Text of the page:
Henry Adams: “A Teacher Affects Eternity”


by David Safier

In keeping with the tradition I’ve established of Sunday meta-Ed posts (I just made that term up to describe posts that deal with larger issues than the day-to-day workings of our schools and school districts), today I’m pulling some educational quotes from my favorite book of all time: The Education of Henry Adams.

Adams was one of our best 19th century American historians, as well as a novelist and poet. The Education of Henry Adams is rightly considered one of our great autobiographies and great works of literature. He was the grandson and great grandson of Presidents John Quincy Adams and John Adams. As an extra bonus, I believe he shares a broad family tree with our new blogger, John Adams.

Henry Adams was an idealist and a cynic, as you’ll see in these quotes. This first quote, which may be the most glorious thing ever said about teaching, was a reflection on his seven year tenure as a Harvard professor:

“A teacher affects eternity; he can never tell where his influence stops.”

This is how he describes a teacher’s task:

“Education should try to lessen the obstacles, diminish the friction, invigorate the energy, and should train minds to react, not at haphazard, but by choice, on the lines of force that attract their world.”

And, writing about himself, he reminds us all that sometimes, the more we know, the more confused we become:

“Adams read and failed to understand; then he asked questions and failed to get answers. Probably this was education.”

Now to Adams the cynic. He didn’t think much of his formal schooling. He described a schoolmaster as:

“a man employed to tell lies to little boys.”

In fact, his experience as a student led him to this conclusion:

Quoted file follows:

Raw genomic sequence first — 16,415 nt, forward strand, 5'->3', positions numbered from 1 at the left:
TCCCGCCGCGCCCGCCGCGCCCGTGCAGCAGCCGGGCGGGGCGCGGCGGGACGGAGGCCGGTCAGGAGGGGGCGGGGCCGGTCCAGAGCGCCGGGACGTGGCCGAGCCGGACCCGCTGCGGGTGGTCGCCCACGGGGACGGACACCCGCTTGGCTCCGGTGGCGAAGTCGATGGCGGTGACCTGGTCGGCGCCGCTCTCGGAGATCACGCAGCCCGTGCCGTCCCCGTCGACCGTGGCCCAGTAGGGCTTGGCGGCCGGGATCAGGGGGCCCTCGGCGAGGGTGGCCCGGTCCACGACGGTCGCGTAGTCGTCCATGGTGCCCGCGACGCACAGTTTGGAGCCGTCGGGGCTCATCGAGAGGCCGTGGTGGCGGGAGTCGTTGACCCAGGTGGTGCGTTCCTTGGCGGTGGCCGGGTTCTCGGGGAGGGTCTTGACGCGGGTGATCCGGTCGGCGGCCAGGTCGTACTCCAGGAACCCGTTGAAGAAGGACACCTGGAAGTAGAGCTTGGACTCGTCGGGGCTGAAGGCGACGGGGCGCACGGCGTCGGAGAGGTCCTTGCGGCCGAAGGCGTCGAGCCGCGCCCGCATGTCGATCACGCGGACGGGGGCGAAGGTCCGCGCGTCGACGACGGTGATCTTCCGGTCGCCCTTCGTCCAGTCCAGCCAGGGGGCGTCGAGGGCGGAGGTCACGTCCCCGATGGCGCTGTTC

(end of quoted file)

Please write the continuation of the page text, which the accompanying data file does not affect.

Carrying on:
“The chief wonder of education is that it does not ruin everybody concerned in it, teachers and taught.”

Though I find many other words of wisdom in the book, I will close with his reminder to old teachers like myself, as well as to seasoned politicians and ministers:

“No man, however strong, can serve ten years as schoolmaster, priest, or Senator, and remain fit for anything else.”


  1. Dear Maria, what a wonderful surprise! To think I could help someone in Argentina locate a quote, and point you to other things he said as well! Welcome to the community. Are you a teacher in Argentina? If so, I welcome your comments and contributions in the future.

  2. Thank you for sharing your comments on Henry Adams’ book.
    Long ago, I heard the famous quote in a conference but I could never get who the author was. Today, thanks to google I could find it and by chance, I found your blog.
    I am so grateful to technology and new means of communication!
    Friendly, ma.ma.
    Posadas, Misiones

  3. Good to hear from a fellow admirer of Henry Adams. We’re hard to find these days.

    Can you point me to the Online Reading Room discussion? I didn’t see it, and I would love to look it over.

  4. “The Education of Henry Adams” is one of my favorite books, too, and I’ve had the pleasure of teaching it (although I can’t say all my students found it a pleasure). I hope you had a chance to look at the recent New York Times Online Reading Room discussion of the work by various commentators, including former Senator Gary Hart.

    Adams was not someone I totally admire: he was a snob and a bigot, and it’s kind of hard for the contemporary reader to understand how he can just excise his marriage and Clover’s suicide from the pages of his book, but his purposes were a lot different than a current author’s would be.

    Anyone who wants to sample the book should take a look at “The Virgin and the Dynamo,” in which he seems to predict nuclear weaponry.